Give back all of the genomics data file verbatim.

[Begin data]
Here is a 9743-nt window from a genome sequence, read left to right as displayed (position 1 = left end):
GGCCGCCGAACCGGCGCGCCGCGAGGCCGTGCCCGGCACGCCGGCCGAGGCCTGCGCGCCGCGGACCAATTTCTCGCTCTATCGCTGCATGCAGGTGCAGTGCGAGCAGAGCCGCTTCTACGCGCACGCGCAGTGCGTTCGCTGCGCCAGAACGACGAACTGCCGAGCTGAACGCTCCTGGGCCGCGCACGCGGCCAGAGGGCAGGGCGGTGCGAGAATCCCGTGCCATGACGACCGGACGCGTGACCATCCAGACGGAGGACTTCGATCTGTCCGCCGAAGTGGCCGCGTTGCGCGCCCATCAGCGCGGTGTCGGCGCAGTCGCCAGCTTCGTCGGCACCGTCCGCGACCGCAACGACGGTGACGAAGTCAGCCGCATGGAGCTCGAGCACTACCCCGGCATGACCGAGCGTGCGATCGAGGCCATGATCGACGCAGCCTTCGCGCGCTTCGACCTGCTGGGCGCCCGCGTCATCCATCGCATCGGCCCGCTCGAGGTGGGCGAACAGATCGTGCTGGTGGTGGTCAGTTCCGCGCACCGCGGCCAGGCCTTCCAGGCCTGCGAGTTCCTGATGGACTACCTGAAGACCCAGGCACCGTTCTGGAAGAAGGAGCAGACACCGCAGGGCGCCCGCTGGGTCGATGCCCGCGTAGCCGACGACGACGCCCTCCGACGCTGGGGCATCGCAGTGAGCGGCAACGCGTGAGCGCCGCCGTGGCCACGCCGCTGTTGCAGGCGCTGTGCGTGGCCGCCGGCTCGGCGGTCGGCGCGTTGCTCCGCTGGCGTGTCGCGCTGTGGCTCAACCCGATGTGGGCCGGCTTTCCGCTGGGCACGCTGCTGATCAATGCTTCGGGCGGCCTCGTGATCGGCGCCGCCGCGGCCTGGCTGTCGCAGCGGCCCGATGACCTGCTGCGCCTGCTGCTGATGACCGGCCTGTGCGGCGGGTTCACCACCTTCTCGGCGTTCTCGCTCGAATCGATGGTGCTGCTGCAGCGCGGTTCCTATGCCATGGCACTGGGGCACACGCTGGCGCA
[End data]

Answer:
Here is a 9743-nt window from a genome sequence, read left to right as displayed (position 1 = left end):
GGCCGCCGAACCGGCGCGCCGCGAGGCCGTGCCCGGCACGCCGGCCGAGGCCTGCGCGCCGCGGACCAATTTCTCGCTCTATCGCTGCATGCAGGTGCAGTGCGAGCAGAGCCGCTTCTACGCGCACGCGCAGTGCGTTCGCTGCGCCAGAACGACGAACTGCCGAGCTGAACGCTCCTGGGCCGCGCACGCGGCCAGAGGGCAGGGCGGTGCGAGAATCCCGTGCCATGACGACCGGACGCGTGACCATCCAGACGGAGGACTTCGATCTGTCCGCCGAAGTGGCCGCGTTGCGCGCCCATCAGCGCGGTGTCGGCGCAGTCGCCAGCTTCGTCGGCACCGTCCGCGACCGCAACGACGGTGACGAAGTCAGCCGCATGGAGCTCGAGCACTACCCCGGCATGACCGAGCGTGCGATCGAGGCCATGATCGACGCAGCCTTCGCGCGCTTCGACCTGCTGGGCGCCCGCGTCATCCATCGCATCGGCCCGCTCGAGGTGGGCGAACAGATCGTGCTGGTGGTGGTCAGTTCCGCGCACCGCGGCCAGGCCTTCCAGGCCTGCGAGTTCCTGATGGACTACCTGAAGACCCAGGCACCGTTCTGGAAGAAGGAGCAGACACCGCAGGGCGCCCGCTGGGTCGATGCCCGCGTAGCCGACGACGACGCCCTCCGACGCTGGGGCATCGCAGTGAGCGGCAACGCGTGAGCGCCGCCGTGGCCACGCCGCTGTTGCAGGCGCTGTGCGTGGCCGCCGGCTCGGCGGTCGGCGCGTTGCTCCGCTGGCGTGTCGCGCTGTGGCTCAACCCGATGTGGGCCGGCTTTCCGCTGGGCACGCTGCTGATCAATGCTTCGGGCGGCCTCGTGATCGGCGCCGCCGCGGCCTGGCTGTCGCAGCGGCCCGATGACCTGCTGCGCCTGCTGCTGATGACCGGCCTGTGCGGCGGGTTCACCACCTTCTCGGCGTTCTCGCTCGAATCGATGGTGCTGCTGCAGCGCGGTTCCTATGCCATGGCACTGGGGCACACGCTGGCGCA